They noticed a slight rise in turbidity even after ammonium ran out, but speculated it could be due to color change that cells go through (from reddish brown to dark brown) when fixing nitrogen. The small amount of nitrogen in the gas flow was enough to get cells to produce nitrogenase, but not enough for them to use it. But cell-free extracts didn't show different absorbance for the two kinds of cells, despite the visible difference.
When they added chloramphenicol, an antibiotic that inhibits protein synthesis, obviously this inhibited nitrogenase formation. If the enzyme was already present, in vitro, the antibiotic didn't inhibit it. But it did inhibit it in cells, possibly because ammonium built up with no way to use it, repressing nitrogenase.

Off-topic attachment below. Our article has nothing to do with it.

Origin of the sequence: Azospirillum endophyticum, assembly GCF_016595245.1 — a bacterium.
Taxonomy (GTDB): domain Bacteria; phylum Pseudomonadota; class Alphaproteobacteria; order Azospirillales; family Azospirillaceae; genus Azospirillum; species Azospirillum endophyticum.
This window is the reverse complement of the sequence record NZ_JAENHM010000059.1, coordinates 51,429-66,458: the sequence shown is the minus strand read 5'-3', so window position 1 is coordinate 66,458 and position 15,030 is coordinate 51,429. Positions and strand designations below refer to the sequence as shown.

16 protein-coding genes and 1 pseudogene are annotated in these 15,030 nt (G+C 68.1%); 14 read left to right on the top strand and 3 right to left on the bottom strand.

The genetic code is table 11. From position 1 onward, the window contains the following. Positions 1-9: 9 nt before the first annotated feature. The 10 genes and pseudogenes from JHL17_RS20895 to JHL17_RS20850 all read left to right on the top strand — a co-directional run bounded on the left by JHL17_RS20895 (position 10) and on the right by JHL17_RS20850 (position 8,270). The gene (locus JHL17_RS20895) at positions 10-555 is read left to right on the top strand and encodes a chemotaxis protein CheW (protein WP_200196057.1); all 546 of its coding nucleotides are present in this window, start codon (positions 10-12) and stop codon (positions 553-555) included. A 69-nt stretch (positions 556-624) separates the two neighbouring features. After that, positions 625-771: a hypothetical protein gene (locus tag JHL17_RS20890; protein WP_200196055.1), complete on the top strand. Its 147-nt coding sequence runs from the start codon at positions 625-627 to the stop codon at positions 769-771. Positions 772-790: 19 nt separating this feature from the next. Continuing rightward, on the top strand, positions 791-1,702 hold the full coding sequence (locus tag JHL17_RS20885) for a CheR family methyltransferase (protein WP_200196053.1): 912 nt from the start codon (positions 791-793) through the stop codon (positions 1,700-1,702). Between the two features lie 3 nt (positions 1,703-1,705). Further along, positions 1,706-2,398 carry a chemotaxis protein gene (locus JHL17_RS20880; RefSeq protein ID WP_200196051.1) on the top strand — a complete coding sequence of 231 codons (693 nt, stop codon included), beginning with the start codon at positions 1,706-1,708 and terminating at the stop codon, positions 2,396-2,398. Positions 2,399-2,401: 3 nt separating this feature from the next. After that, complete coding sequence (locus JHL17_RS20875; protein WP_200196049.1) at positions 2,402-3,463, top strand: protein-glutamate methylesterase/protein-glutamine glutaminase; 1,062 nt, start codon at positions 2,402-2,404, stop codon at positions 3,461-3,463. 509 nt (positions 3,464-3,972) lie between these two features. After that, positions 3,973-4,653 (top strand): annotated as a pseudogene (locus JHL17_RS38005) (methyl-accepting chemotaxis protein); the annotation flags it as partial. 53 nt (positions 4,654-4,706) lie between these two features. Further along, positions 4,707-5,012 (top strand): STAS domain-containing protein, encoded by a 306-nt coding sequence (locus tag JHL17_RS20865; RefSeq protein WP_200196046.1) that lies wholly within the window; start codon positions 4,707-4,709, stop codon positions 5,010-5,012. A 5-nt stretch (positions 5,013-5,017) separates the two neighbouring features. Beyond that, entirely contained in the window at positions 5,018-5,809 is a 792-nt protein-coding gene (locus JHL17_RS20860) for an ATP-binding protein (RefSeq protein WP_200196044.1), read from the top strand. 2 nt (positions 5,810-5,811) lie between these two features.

They tried adding 150 mg N (as ammonium) per liter to a culture of nitrogen-fixing cells, and saw that nitrogenase activity dropped off within about 3 hours. Not as fast as I would expect. They interpreted this to mean that the enzyme is not inhibited immediately, just diluted out as the cells stop producing it while continuing to multiply; but it seems to be inactivated faster than just by dilution, so there might be some inactivation or degradation going on.